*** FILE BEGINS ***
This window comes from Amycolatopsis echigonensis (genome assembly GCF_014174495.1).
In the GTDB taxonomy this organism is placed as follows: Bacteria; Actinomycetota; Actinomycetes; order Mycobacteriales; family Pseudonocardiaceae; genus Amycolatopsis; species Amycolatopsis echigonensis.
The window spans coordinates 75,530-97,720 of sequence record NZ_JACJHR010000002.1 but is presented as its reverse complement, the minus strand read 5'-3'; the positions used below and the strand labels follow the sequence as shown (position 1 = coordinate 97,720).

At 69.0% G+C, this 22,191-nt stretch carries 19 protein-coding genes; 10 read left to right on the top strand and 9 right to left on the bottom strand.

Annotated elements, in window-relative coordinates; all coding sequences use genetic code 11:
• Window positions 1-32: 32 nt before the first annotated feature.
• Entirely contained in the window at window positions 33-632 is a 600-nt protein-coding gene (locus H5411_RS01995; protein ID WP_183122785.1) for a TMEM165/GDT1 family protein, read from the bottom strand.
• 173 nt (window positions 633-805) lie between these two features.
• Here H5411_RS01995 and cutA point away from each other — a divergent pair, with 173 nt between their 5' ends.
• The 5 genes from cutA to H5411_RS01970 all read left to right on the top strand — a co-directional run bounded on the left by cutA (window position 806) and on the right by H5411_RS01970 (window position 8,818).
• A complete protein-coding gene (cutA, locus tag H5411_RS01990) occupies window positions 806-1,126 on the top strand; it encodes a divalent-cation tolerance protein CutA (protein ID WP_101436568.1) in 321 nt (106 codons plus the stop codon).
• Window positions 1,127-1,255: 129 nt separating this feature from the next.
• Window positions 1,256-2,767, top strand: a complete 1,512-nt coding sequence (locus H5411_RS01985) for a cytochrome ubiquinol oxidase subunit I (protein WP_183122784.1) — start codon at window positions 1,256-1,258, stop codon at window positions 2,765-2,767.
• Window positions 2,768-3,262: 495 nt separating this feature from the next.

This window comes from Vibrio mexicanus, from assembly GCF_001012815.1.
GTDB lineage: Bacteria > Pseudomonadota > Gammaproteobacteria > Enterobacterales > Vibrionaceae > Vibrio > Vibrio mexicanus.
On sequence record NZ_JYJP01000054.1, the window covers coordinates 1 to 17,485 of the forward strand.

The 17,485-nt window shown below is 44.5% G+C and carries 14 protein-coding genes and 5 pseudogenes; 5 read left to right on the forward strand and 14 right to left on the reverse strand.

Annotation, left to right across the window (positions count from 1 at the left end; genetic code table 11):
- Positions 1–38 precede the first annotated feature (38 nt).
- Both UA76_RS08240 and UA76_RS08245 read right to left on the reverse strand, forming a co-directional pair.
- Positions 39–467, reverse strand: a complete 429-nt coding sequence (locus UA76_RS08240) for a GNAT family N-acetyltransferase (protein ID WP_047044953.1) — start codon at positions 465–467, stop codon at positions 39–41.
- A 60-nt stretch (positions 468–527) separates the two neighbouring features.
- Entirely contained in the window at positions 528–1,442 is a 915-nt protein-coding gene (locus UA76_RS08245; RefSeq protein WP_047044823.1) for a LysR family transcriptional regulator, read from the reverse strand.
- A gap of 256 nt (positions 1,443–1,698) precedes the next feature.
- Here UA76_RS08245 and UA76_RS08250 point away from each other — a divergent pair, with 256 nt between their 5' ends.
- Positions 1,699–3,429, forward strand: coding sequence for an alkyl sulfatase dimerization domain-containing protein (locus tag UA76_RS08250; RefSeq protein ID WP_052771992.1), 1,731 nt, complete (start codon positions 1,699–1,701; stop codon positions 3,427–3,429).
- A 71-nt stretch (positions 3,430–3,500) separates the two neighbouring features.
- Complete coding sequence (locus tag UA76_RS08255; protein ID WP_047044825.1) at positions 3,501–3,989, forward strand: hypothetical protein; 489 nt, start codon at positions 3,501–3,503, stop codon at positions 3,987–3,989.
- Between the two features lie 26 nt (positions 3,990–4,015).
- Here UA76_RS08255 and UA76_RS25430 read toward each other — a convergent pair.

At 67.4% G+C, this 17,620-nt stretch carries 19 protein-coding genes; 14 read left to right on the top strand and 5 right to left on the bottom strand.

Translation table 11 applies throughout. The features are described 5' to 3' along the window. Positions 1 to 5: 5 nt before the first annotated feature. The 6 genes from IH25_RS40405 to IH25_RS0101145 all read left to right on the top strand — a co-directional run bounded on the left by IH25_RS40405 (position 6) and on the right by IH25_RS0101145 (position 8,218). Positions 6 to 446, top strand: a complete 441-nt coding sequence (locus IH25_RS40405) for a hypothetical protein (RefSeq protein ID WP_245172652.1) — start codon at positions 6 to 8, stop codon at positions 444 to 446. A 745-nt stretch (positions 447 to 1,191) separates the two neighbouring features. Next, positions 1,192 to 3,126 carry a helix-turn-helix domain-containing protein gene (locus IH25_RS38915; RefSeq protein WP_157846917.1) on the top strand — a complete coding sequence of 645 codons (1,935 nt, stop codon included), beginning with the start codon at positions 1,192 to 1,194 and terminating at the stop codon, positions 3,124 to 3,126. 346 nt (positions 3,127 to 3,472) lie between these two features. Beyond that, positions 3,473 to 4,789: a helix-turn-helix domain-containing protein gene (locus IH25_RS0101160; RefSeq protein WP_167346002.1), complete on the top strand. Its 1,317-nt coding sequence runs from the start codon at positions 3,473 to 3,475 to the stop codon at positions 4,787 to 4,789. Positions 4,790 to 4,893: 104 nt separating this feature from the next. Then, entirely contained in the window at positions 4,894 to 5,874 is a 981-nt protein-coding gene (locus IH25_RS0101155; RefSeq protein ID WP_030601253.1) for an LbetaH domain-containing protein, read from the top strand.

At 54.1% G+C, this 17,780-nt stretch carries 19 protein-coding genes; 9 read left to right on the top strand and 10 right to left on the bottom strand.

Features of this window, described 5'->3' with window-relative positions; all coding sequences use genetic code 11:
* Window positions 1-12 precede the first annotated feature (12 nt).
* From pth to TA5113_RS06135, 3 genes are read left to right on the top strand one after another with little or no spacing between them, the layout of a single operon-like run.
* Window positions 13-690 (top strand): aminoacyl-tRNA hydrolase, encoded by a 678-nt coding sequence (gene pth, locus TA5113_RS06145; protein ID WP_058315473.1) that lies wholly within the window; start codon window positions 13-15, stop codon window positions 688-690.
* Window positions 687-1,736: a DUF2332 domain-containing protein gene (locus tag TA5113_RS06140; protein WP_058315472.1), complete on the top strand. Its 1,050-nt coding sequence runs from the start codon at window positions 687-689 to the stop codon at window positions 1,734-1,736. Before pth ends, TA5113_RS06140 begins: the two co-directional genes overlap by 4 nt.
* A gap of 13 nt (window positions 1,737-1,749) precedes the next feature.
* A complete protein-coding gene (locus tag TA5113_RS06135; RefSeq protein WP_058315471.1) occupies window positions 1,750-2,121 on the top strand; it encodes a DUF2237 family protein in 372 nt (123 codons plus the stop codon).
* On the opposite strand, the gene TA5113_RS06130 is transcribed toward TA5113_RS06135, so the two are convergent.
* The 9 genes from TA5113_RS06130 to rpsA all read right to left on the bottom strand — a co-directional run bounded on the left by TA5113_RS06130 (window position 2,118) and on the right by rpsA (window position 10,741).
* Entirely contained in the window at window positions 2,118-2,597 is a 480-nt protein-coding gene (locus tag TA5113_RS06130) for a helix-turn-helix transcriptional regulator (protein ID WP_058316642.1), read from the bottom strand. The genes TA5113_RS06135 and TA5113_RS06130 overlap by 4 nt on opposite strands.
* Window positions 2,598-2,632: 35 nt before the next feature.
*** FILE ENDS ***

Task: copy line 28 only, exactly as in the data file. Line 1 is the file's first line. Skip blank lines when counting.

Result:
- A 71-nt stretch (positions 3,430–3,500) separates the two neighbouring features.